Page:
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Farmers Likely to Take a Hit Following a Profitable 2020

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Farmers Likely to Take a Hit Following a Profitable 2020

Prior to this week’s extreme weather in the south, the USDA was already projecting that U.S. farmers wouldn’t see another year as profitable as 2020 for at least a decade.

USDA FORECASTS LOWER PROFITS DESPITE A RISE IN SALES

Last year, farm profits were at their highest level in seven years bolstered by pandemic-related aid and the trade war, with direct federal assistance payments accounting for over a third of U.S. farmers’ $121.1 billion in net income last year, reported Bloomberg (Feb. 16).

Despite a rise in sales through 2030, the USDA forecasts lower profits—dropping to $100.1 billion in 2021 and fluctuating in a range between $99.3 billion and $109.8 billion through 2030. The projections assume no change in current government policy.

U.S agricultural exports are forecast to rise 12% for the federal fiscal year ended Sept. 30, driven by higher prices and larger quantities as global demand strengthens. Meanwhile, livestock farmers are getting hit with the highest corn and soybean prices in seven years, raising the cost of feeding their herds by 30% or more. To stay profitable, producers, including the biggest U.S. meat producer Tyson Foods Inc., are increasing prices.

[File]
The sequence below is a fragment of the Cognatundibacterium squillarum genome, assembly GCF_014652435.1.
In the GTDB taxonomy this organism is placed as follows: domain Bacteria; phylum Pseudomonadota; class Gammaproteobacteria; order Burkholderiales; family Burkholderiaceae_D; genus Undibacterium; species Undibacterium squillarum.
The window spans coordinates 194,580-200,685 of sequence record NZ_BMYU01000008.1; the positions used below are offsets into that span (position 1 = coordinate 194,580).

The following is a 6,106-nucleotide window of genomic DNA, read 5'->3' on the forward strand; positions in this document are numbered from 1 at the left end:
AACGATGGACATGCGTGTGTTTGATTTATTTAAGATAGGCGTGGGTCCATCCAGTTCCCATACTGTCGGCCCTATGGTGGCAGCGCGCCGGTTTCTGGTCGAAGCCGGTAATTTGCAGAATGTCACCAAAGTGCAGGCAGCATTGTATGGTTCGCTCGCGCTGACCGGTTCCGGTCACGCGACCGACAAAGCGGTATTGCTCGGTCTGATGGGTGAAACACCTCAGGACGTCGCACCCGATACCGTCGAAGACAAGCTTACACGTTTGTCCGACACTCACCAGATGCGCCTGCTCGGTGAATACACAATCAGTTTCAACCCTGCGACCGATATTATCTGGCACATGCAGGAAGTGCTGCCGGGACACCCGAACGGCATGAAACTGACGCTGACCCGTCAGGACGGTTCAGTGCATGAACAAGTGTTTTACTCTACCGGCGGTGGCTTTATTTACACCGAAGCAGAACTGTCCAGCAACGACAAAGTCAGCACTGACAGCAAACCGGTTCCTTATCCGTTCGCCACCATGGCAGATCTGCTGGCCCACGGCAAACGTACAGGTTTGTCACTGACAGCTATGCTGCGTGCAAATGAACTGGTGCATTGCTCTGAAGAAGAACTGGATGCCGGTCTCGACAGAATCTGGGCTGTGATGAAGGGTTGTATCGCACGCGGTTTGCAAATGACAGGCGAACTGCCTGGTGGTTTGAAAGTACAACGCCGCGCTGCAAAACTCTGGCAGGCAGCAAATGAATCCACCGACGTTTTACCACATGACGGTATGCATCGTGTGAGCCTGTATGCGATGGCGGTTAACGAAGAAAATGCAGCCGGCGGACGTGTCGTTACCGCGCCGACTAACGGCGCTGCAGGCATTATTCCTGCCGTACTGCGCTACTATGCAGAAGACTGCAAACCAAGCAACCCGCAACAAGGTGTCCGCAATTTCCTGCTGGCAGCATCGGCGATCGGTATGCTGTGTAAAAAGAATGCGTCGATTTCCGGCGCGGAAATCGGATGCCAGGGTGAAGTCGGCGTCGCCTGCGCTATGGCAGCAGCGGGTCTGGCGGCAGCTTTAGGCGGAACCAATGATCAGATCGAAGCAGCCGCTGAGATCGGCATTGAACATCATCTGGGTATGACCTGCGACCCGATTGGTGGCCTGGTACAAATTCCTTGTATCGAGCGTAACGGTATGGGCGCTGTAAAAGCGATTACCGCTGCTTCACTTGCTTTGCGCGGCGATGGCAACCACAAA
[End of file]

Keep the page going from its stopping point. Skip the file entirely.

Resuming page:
FREEZE HITS THE SOUTH, EFFECTS AG MARKETS

Freezing weather that has left millions without power is expected to hurt crop yields. Shipments of corn and soybeans have also been affected, while meat plants have shut and ethanol production has been curbed, reported Bloomberg (Feb. 16). Traders noted it’s becoming difficult to move grain to ports in the Pacific Northwest while ice warnings are restricting navigation on the Illinois River.

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However, it may be too early to make any conclusions about what will happen to crop yields, according to Dante Galeazzi, president and CEO of the Texas International Produce Association, reported The Packer (Feb. 16). He noted that it may be a week or so before growers know the extent of the crop damage.

“Tender leafy greens like spinach, kale and celery will likely bear the worst of the cold’s effects and could be done for the season,” he told The Packer.

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The Food Institute